Children young and old will delight in a trip down Memory Lane this Sunday, when Carole and Paula, stars of the popular 1970s show The Magic Garden, come to the Westhampton Beach Performing Arts Center.
“It’s not only a nostalgia trip for Magic Garden fans and their families, but really a family-oriented show that can be fully enjoyed by people who have no idea what The Magic Garden is or was,” says Carole Demas, one-half of the duo who appeared on the WPIX-11 show during its 1972–1984 run. The children’s show featured the two friends teaching through stories and songs in a cheerful garden setting.
In addition to music and performances from Sherlock the puppeteer, the interactive Westhampton Beach show will include clips from the original Magic Garden. “We consider ourselves pretty brave to get up there on stage with ourselves in 1972,” says Demas. “Or crazy!” Paula Janis chimes in.
“Not only [will the audience] remember what they loved as children when they see The Magic Garden on the screen, but it also makes them very happy to [realize] that the friendship that they felt such a part of when they watched our show was not a ‘made up for television’ thing,” says Janis. “We have now been friends for 61 years.”
The duo met a in high school, and reconnected after college when they independently decided to enroll in graduate school for education at New York University. They didn’t realize that they were in the same program until the professor was doing roll call on the first day. “The two of us [were] jumping up and down screaming,” recalls Janis of the moment she heard her friend’s name.
The two graduated, and soon found themselves teaching together in a double kindergarten in Brooklyn. Janis had landed the job, but her fellow teacher failed to show up on the first day. “I called Carole and she came rushing over,” says Janis. The two taught 50 students in the morning and 50 in the afternoon. The seeds for The Magic Garden were planted during those teaching years, as they turned to songs and stories to reach their kindergarteners, many of whom were in a classroom for the first time.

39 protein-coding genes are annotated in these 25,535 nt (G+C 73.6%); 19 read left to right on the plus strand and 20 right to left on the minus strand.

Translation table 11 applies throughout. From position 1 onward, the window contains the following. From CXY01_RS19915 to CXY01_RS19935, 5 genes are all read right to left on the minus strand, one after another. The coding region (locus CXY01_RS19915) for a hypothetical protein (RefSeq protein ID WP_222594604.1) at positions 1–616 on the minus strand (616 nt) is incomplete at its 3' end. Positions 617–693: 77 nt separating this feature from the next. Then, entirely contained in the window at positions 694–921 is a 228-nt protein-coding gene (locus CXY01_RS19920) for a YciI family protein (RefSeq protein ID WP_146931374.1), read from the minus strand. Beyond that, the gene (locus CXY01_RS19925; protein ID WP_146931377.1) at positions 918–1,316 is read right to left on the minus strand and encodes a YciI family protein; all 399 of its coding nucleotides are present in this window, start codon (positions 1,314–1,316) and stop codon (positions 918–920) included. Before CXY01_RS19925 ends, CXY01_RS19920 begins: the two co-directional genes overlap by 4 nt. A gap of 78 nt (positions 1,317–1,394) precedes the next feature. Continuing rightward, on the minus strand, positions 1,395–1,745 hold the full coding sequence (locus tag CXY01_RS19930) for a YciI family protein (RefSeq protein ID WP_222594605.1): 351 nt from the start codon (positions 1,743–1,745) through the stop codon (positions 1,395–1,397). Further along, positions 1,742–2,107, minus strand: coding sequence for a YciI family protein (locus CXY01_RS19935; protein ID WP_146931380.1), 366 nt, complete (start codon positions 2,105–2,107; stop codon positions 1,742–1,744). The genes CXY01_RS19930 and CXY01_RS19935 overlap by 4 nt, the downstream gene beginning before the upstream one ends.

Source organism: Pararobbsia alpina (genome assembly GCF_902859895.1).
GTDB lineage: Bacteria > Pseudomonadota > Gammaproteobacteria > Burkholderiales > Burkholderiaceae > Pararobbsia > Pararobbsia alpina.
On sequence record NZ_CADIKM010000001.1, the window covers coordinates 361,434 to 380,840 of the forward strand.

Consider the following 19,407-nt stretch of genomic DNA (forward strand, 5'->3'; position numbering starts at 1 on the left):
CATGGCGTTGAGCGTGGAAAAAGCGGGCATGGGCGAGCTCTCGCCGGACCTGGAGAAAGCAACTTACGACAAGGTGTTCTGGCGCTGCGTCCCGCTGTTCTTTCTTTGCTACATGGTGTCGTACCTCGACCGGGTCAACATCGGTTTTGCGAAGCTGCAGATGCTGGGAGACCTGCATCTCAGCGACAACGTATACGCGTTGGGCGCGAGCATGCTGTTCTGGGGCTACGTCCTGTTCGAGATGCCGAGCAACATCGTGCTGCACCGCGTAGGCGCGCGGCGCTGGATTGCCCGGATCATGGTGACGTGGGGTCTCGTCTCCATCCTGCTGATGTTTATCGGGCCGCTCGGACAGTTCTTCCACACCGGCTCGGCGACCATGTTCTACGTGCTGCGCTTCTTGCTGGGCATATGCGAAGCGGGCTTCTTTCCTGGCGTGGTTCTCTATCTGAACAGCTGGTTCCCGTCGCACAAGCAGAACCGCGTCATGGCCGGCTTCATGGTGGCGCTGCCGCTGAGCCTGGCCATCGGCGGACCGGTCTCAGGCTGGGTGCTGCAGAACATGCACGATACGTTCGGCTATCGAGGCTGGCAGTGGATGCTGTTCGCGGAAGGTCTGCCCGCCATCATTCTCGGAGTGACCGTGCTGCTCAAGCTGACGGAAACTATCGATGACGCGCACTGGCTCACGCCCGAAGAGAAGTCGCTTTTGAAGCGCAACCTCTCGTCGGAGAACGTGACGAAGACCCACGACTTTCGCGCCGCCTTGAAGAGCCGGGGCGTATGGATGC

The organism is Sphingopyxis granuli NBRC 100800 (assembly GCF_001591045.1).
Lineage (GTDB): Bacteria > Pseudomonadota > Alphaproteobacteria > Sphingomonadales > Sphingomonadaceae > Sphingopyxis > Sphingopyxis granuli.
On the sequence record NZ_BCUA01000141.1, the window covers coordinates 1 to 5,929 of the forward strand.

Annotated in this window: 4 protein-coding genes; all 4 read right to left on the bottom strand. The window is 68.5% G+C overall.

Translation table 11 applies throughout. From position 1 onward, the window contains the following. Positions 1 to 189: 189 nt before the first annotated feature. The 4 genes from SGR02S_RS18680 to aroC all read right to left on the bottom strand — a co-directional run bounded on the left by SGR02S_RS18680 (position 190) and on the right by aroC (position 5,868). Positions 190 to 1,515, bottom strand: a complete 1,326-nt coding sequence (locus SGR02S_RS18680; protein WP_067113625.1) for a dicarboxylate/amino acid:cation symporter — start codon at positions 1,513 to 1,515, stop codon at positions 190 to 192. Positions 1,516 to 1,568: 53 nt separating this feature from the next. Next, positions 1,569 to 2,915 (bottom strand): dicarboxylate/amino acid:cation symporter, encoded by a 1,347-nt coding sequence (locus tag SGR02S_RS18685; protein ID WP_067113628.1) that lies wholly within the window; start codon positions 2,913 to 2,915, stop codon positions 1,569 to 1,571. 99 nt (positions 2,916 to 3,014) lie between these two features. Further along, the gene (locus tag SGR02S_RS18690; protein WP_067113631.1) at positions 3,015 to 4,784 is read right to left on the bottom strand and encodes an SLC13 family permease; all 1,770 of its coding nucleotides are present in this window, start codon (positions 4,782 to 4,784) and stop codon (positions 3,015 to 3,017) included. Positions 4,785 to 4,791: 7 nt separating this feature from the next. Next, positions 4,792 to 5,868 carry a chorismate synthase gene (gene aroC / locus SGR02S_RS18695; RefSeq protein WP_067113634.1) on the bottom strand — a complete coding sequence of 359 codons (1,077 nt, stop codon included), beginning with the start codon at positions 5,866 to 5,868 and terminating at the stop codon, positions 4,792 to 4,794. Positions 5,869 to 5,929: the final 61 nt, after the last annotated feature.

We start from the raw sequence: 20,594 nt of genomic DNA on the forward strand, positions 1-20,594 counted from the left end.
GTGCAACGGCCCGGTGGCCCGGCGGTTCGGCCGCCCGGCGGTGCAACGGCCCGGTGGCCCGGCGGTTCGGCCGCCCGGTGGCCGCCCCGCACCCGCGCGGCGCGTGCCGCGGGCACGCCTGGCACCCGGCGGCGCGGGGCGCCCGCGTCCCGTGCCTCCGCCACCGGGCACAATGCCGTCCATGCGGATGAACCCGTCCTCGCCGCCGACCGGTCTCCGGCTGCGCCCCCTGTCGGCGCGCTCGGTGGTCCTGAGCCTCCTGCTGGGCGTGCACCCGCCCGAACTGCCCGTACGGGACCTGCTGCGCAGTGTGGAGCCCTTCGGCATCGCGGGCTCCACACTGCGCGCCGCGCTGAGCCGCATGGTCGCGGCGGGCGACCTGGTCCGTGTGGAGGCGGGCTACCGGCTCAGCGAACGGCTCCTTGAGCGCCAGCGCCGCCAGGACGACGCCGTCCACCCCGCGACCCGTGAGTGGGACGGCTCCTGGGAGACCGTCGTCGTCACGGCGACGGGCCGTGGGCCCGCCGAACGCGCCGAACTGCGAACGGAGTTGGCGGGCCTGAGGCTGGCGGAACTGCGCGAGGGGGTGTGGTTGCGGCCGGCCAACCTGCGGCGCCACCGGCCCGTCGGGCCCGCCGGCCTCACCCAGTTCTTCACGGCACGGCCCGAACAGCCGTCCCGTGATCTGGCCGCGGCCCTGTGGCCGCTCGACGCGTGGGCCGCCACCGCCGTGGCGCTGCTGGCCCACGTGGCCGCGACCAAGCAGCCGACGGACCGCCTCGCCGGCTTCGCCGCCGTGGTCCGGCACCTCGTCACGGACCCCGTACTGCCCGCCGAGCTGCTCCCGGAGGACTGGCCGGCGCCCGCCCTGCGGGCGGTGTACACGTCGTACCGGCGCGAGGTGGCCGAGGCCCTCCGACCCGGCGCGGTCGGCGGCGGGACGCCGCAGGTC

During the summers, the duo turned their sights on the New York Shakespeare Festival in Central Park. “I had worked for two summers with the Champlain Shakespeare Festival, and I had been an minstrel and played small roles,” begins Demas. “I wondered why they didn’t have minstrels at [the New York festival], because the line waiting to get people into the theater was long. People waited forever. This is the perfect place for that to happen.” Demas and Janis wrote a letter to the head of the New York Shakespeare Festival offering up themselves and their two brothers as minstrels. They were called in for an audition, and before they had finished their four rehearsed songs, they had the gig.
The Magic Garden was born almost 10 years later, but its roots lie in the experiences from their early-20s. Demas always had dreams of being on Broadway, where she ultimately landed. But in the early 1970s, she got a call from WPIX to audition for a children’s show. “There was a mandate…which forced all stations to run a certain number of hours of quality programming for children,” Demas says. WPIX wanted a host for a cartoon show, but Demas steered the network in the direction of a team show with Janis, and The Magic Garden was born.
The show was a hit, and all are invited to meet the duo in person after the performance on Sunday. “It moves [fans] tremendously to see us, and it’s very moving for us too,” Demas says.
Carole and Paula perform at the Westhampton Beach Performing Arts Center, 76 Main Street, Westhampton Beach, on November 22 at 2 p.m. For tickets ($35, $25, $20) and more information, visit whbpac.org or call 631-288-1500.